I am not simply repeating stereotypes here; everything I've said, and will say, about military and ex-military students comes from what they themselves told me.
In any event, those students, some of whom entered the military with G.E.D.'s (which, everyone knows, aren't, in spite of the name, equivalent to regular diplomas), would find it difficult, if not impossible, to go to the more prestigious (whether or not that prestige is justified) colleges and universities. Also, some of them may have had a specialty, like electronics or security, in the military and want to parlay it into a lucrative civilian career. For-profit schools sell themselves, in part, on actual or implicit promises that they can help their students do exactly that. Thus, those schools are very attractive to current and former members of the military.
Now, I don't see anything particularly wrong with a school marketing itself in such a way. However, those for-profit schools--including the one in which I taught--are, as often as not, padding their employment statistics. For example, the school in which I taught claimed that something like 90 percent of its graduates were working in the field in which they studied within six months of graduation. The rub is that many graduates--including members of the military--were already working in jobs in their fields while they were in school, or returned to positions they held before they started attending school. Also, as we know, a job "related to the field of study" can be very, very broadly defined, to say the least.
In addition to the fact that for-profits take in students other colleges won't touch and make actual or implicit claims about employment, there is another way in which the for-profits scam vetarans in particular. While the schools may be approved by the Veterans' Administration (how, I don't know) and their benefits may cover the tuition, the students who come in uniform, or just after having traded said uniforms for "civvies," have to pay fees of one kind and another that are not covered by their VA benefits. Those fees are often steep: As an example, students in the for-profit in which I taught had to pay nearly a thousand dollars a year in "technology fees" (The nearest community college had much more advanced and user-friendly systems!) as well as "student activity" and other fees. That, of course, is in addition to various materials students have to buy. And then there are living expenses. If the GI student is out of work, that means borrowing in order to live.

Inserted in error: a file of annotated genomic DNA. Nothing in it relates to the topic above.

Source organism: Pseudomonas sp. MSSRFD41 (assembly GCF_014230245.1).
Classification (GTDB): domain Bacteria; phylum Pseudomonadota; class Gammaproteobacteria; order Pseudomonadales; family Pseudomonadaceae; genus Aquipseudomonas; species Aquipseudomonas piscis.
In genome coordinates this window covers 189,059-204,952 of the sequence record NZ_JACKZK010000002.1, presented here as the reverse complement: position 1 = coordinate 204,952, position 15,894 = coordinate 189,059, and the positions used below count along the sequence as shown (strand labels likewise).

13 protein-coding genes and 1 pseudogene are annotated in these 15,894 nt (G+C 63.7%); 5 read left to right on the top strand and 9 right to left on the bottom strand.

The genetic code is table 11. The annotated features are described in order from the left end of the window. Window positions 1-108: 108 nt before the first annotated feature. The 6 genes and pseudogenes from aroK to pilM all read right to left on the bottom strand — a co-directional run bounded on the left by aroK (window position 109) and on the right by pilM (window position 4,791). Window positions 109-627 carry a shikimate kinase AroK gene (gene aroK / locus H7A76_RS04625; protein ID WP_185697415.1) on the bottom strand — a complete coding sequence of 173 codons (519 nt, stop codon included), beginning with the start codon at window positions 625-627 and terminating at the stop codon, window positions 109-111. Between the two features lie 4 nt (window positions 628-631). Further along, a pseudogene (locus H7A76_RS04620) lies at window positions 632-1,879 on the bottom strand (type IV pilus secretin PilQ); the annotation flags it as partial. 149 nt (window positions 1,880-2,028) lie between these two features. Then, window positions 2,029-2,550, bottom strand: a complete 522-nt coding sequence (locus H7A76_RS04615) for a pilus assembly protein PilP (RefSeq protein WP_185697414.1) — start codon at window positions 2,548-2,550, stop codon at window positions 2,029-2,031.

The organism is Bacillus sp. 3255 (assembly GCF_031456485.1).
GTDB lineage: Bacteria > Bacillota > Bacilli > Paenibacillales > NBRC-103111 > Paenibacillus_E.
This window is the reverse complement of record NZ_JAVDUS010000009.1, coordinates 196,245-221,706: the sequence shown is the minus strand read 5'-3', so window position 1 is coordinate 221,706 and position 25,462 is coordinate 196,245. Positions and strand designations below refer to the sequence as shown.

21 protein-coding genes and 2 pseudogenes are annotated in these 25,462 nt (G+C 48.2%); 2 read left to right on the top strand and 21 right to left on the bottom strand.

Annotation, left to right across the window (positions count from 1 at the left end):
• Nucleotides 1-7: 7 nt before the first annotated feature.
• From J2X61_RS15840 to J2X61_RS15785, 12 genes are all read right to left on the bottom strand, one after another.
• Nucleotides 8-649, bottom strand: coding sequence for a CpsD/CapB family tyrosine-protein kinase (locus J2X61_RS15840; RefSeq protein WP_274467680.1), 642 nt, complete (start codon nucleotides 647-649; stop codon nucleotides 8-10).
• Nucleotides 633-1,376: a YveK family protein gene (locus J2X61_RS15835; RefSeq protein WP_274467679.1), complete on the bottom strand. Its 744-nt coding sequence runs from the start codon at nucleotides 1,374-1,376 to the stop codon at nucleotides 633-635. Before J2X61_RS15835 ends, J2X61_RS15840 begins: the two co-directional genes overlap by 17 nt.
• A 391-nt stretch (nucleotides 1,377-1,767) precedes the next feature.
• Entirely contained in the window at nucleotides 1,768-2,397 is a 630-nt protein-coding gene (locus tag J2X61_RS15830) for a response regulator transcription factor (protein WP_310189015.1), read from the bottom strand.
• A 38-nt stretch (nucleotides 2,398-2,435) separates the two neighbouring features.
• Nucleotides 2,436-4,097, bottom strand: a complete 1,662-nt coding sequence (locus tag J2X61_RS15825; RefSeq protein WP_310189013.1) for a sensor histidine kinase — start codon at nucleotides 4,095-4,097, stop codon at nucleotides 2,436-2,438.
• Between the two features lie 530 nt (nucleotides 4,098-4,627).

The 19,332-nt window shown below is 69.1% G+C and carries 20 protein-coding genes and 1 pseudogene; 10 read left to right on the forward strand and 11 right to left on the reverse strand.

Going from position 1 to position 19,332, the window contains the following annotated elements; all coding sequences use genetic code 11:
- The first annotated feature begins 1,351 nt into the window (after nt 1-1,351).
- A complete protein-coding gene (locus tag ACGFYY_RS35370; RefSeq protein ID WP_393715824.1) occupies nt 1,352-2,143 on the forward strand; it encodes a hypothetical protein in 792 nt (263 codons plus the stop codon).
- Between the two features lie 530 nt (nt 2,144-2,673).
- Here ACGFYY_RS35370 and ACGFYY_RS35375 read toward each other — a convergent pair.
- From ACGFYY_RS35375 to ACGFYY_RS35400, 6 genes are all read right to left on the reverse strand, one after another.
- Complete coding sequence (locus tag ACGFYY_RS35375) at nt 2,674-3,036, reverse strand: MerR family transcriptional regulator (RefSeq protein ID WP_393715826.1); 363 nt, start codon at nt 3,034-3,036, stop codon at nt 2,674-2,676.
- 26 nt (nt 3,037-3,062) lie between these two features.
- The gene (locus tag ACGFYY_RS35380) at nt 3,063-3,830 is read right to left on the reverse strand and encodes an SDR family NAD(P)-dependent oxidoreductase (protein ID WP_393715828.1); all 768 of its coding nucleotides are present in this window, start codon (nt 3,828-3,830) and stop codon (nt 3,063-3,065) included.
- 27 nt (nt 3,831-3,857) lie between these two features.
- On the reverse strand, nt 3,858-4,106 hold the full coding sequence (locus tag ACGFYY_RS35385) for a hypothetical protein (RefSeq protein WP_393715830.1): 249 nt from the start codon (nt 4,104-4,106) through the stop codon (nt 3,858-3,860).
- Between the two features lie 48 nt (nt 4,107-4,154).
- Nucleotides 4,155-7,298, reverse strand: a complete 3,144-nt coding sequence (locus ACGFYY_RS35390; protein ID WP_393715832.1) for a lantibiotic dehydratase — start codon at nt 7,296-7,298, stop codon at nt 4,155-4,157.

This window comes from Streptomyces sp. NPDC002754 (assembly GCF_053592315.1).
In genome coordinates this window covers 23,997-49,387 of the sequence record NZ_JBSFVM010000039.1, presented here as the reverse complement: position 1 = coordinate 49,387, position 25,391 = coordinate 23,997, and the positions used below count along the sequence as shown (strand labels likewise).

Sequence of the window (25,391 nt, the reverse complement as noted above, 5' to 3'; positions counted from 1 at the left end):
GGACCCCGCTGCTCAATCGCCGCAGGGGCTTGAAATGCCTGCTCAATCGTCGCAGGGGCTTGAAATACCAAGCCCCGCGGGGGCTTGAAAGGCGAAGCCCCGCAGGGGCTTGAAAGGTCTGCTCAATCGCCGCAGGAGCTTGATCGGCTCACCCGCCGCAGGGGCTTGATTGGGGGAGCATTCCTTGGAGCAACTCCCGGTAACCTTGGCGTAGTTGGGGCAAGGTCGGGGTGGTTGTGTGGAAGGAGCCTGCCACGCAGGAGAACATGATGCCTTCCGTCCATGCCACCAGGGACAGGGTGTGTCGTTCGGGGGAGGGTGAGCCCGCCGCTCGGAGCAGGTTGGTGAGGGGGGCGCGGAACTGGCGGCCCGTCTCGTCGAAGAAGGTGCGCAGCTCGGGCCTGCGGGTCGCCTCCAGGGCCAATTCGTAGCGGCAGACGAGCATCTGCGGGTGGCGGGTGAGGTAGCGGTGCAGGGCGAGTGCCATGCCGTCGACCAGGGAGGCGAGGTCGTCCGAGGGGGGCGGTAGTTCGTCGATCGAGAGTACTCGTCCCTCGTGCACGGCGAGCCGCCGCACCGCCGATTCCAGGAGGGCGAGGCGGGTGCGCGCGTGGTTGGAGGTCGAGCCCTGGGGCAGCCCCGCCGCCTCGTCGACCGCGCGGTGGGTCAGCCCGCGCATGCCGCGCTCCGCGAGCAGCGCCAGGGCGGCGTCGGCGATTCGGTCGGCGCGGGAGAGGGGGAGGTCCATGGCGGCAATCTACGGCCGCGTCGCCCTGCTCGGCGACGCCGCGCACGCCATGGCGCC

Everything I've described wouldn't be quite so galling if it weren't for the fact that veterans finish (and don't finish) college at about the same rates as civilians. And, as you all know, once you're out of school, you have to start paying those loans. But what makes things worse for veterans who attend for-profit schools is that their courses and degrees aren't held in the same esteem by employers as those of other colleges. Indeed, a veteran--or nearly any other student--who attends a for-profit college can get (arguably) a better education and have better prospects for gaining employment or continuing his or her education by attending almost any community college. Plus, he or she wouldn't owe as much money, if any at all.